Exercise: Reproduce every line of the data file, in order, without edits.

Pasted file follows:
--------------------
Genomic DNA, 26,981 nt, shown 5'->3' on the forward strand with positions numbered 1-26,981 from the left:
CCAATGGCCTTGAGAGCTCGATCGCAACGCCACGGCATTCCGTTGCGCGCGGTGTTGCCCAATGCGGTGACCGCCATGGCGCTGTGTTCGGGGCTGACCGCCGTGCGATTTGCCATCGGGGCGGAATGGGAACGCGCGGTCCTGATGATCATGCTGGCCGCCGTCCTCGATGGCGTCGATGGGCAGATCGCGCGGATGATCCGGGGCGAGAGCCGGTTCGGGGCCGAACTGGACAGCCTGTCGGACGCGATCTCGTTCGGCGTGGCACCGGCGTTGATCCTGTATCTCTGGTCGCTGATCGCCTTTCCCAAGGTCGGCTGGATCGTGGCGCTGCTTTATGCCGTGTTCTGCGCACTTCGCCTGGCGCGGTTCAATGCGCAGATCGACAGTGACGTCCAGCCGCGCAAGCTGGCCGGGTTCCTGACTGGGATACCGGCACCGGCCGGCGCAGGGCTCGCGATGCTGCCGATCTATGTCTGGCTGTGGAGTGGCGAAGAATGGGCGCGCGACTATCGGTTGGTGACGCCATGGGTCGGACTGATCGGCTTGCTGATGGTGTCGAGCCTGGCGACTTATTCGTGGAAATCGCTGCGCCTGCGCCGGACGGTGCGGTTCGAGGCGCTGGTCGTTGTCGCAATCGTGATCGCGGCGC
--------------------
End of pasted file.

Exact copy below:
Genomic DNA, 26,981 nt, shown 5'->3' on the forward strand with positions numbered 1-26,981 from the left:
CCAATGGCCTTGAGAGCTCGATCGCAACGCCACGGCATTCCGTTGCGCGCGGTGTTGCCCAATGCGGTGACCGCCATGGCGCTGTGTTCGGGGCTGACCGCCGTGCGATTTGCCATCGGGGCGGAATGGGAACGCGCGGTCCTGATGATCATGCTGGCCGCCGTCCTCGATGGCGTCGATGGGCAGATCGCGCGGATGATCCGGGGCGAGAGCCGGTTCGGGGCCGAACTGGACAGCCTGTCGGACGCGATCTCGTTCGGCGTGGCACCGGCGTTGATCCTGTATCTCTGGTCGCTGATCGCCTTTCCCAAGGTCGGCTGGATCGTGGCGCTGCTTTATGCCGTGTTCTGCGCACTTCGCCTGGCGCGGTTCAATGCGCAGATCGACAGTGACGTCCAGCCGCGCAAGCTGGCCGGGTTCCTGACTGGGATACCGGCACCGGCCGGCGCAGGGCTCGCGATGCTGCCGATCTATGTCTGGCTGTGGAGTGGCGAAGAATGGGCGCGCGACTATCGGTTGGTGACGCCATGGGTCGGACTGATCGGCTTGCTGATGGTGTCGAGCCTGGCGACTTATTCGTGGAAATCGCTGCGCCTGCGCCGGACGGTGCGGTTCGAGGCGCTGGTCGTTGTCGCAATCGTGATCGCGGCGC